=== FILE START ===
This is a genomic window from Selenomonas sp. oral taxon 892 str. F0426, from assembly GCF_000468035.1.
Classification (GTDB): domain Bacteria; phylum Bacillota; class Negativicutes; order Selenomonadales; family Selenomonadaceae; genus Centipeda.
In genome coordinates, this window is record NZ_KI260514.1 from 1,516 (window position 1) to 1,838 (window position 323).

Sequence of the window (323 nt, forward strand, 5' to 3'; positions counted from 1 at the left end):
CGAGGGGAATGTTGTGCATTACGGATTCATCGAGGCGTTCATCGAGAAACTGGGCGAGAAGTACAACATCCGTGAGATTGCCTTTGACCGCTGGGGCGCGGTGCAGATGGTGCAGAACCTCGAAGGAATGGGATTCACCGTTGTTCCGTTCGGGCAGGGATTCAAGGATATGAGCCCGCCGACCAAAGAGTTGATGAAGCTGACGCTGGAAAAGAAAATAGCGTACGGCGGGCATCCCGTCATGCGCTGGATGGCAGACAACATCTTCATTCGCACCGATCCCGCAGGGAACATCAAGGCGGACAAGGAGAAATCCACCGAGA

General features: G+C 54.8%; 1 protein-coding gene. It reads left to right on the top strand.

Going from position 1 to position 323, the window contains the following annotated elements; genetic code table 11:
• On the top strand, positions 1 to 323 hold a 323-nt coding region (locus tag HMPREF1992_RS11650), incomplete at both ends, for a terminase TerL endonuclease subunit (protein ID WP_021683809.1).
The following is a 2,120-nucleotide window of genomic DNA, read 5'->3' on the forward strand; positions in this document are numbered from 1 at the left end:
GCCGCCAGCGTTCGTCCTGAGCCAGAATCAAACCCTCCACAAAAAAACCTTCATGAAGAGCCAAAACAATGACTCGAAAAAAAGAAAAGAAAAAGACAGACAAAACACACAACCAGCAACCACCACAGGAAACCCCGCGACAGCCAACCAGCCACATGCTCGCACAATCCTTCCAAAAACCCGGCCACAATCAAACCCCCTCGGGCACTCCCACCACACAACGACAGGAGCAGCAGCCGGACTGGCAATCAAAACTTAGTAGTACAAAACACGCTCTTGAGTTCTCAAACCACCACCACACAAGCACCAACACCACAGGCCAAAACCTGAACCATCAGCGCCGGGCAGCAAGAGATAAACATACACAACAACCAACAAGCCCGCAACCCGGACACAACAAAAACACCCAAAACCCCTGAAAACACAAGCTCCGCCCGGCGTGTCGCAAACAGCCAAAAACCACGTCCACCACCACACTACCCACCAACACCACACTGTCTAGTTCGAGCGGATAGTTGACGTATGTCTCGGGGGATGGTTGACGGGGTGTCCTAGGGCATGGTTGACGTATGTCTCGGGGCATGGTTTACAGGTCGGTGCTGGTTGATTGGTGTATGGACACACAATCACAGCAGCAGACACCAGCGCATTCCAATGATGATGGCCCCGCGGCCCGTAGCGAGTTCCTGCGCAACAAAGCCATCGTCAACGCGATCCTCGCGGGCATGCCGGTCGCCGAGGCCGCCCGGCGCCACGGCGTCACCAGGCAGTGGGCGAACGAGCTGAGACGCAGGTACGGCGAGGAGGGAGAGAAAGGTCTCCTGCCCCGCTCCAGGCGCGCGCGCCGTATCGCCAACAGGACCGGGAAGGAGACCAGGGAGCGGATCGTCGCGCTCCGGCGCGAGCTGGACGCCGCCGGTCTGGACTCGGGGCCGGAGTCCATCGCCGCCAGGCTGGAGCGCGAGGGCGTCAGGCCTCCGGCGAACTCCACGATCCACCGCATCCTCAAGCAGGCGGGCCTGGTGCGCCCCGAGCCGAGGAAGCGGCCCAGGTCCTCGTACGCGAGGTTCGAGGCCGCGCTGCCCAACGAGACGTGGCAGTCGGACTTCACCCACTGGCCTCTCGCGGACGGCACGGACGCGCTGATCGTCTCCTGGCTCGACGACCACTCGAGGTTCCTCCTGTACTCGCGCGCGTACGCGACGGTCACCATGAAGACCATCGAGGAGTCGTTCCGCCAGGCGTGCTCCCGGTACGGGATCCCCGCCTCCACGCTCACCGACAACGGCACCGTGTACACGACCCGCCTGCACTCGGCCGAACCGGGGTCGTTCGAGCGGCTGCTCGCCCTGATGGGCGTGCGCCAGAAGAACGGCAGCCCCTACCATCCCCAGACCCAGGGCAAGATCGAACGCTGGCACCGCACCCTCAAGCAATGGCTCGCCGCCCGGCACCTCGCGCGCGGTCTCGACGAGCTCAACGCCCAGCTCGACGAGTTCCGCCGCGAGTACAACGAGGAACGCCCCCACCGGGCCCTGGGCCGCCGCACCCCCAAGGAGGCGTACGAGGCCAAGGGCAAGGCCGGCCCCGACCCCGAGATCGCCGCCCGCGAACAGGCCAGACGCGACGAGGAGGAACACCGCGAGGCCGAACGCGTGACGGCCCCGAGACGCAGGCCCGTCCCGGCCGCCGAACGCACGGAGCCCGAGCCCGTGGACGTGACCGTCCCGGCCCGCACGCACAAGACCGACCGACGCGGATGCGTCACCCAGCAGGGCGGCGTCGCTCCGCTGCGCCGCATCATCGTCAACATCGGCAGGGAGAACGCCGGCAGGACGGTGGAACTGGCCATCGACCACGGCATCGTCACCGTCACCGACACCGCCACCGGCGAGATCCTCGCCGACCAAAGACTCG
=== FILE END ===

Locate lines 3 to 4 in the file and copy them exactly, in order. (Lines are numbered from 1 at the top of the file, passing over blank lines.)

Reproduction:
In genome coordinates, this window is record NZ_KI260514.1 from 1,516 (window position 1) to 1,838 (window position 323).

Sequence of the window (323 nt, forward strand, 5' to 3'; positions counted from 1 at the left end):